Indian communications service providers (CSPs) cater to a vast and diverse population with ever-increasing appetite for consumer items, technology, and services that bring time- and cost-savings. Today, India boasts close to 1.15 billion wireless connections; catering to approximately 80 percent of India’s unique subscriber ceiling of 900 million.
Cell phones are used for self-enhancing personal habits like health, banking, shopping, security, education, financial management, and business interactions like payments, taxation, KYC, content creation, disbursements, and travel.
The above interactions are applicable across all sectors of the economy – both public and private – making telecom a true sector of sectors. Being at the epicenter of convergence of industries, CSPs have emerged as the true custodians of our privacy and personal data.
Trust enabled through blockchain
Blockchains significantly impact the ways in which industries do business. The technology includes components to permit effective collaboration and to enhance problem-solving efficiencies among players in a business ecosystem.
A blockchain foundation can be the springboard for increased trust among CSP ecosystems. Examples include –
SMS spam and pesky calls battle. In India, 76 percent of all messages sent are unsolicited. Subscribers are harassed by pesky calls from call centers, autonomous dialers, and robo calls. Subscribers also have no control on consent data provided to brands.
The industry needed a solution that would establish a standardized regulation on the acquisition, use, and maintenance of consent data for promotional, transactional, or service messages and calls. It would enable CSPs to track and trace every consent provided by a subscriber to a brand and use of that consent for promotions, services, or transactions. It would ensure that subscribers would have complete ownership and management capability over their consent data. CSPs would store, secure, and not share the data on behalf of the subscribers.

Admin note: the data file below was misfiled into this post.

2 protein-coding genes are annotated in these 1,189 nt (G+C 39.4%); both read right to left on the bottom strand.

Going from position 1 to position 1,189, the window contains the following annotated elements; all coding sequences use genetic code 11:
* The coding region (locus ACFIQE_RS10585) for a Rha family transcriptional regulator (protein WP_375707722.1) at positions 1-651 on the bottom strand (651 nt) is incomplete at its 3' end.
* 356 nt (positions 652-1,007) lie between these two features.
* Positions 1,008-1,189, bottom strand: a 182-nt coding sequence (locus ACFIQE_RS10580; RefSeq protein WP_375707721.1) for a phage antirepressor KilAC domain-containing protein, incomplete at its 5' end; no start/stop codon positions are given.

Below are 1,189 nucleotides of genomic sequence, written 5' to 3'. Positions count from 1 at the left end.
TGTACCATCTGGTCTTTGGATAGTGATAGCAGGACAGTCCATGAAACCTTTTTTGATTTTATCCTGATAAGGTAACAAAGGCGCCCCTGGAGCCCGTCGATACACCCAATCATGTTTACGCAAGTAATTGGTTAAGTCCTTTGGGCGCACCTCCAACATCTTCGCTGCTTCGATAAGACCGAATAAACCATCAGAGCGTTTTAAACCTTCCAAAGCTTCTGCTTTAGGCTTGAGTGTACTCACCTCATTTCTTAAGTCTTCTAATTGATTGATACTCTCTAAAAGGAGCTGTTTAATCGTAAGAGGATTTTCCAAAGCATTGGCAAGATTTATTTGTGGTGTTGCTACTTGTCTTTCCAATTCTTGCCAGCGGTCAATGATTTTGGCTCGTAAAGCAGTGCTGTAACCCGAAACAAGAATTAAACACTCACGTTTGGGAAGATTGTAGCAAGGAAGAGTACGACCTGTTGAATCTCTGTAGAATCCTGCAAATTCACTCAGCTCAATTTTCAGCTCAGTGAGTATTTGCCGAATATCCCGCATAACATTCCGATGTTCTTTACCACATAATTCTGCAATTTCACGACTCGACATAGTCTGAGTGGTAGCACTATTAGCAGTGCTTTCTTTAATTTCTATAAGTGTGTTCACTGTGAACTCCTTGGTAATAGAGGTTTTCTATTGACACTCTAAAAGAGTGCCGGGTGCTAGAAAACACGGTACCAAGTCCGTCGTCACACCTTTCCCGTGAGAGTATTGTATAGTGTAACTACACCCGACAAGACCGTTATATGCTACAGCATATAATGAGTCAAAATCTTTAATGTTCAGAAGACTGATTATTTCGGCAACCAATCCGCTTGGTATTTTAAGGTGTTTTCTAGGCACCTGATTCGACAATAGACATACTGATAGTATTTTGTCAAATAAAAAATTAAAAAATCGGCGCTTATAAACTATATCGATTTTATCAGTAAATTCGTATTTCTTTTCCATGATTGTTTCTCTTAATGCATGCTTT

TRAI and Indian CSPs came together and created one blockchain network to record in subscriber brand-specific consents. All messages and call activity conducted by the brands is now scrubbed against the consents before reaching the end-subscriber, thereby ensuring that all unsolicited messages are restricted. Corporate brands wanting to use CSPs’ resources to communicate to customers are required to pre-register to drive accountability for any unsolicited messages sent. The solution provides a transparent and verifiable audit record while maintaining customer consent privacy.
Paperless ticketing. CSPs are collaborating with banking, healthcare, and logistics solutions to determine the movement of goods, track speeds, and steps for diagnostic analysis, and provide recommendations for end-users.
IBM has created a PoV along with CSPs to leverage identity validation, geo-tracking, and settlement mechanism services to enable users to buy, validate, and pay for public transit tickets including buses, trains, and metros.
The solution proposes to deliver significant environmental savings from the reduced use of paper tickets and operational cost savings from maintenance costs of manual ticket windows. The solution will use the cell-phone network and will require minimal investments from the solution providers. It will also enable the authorities to clamp down on ticketless travel and reduce revenue leakages.
Micro-credentialization. Employment background checks alone are unable to uncover red flags for 1 in 10 fraudsters. Research conducted suggests a median loss of USD 130,000 per fraudulent employee per annum from inefficient employees by multinationals.
Background Check Data Elements:
- Employment background
- Professional reference
- Personal reference
- Criminal records – court check
- Financial credit
- Identity proof check
- Address verification
- Global due diligence database
- Academic record check
- Court record check
- Address verification
- Drug test
- Medical test
- Aadhaar verification
- Passport verification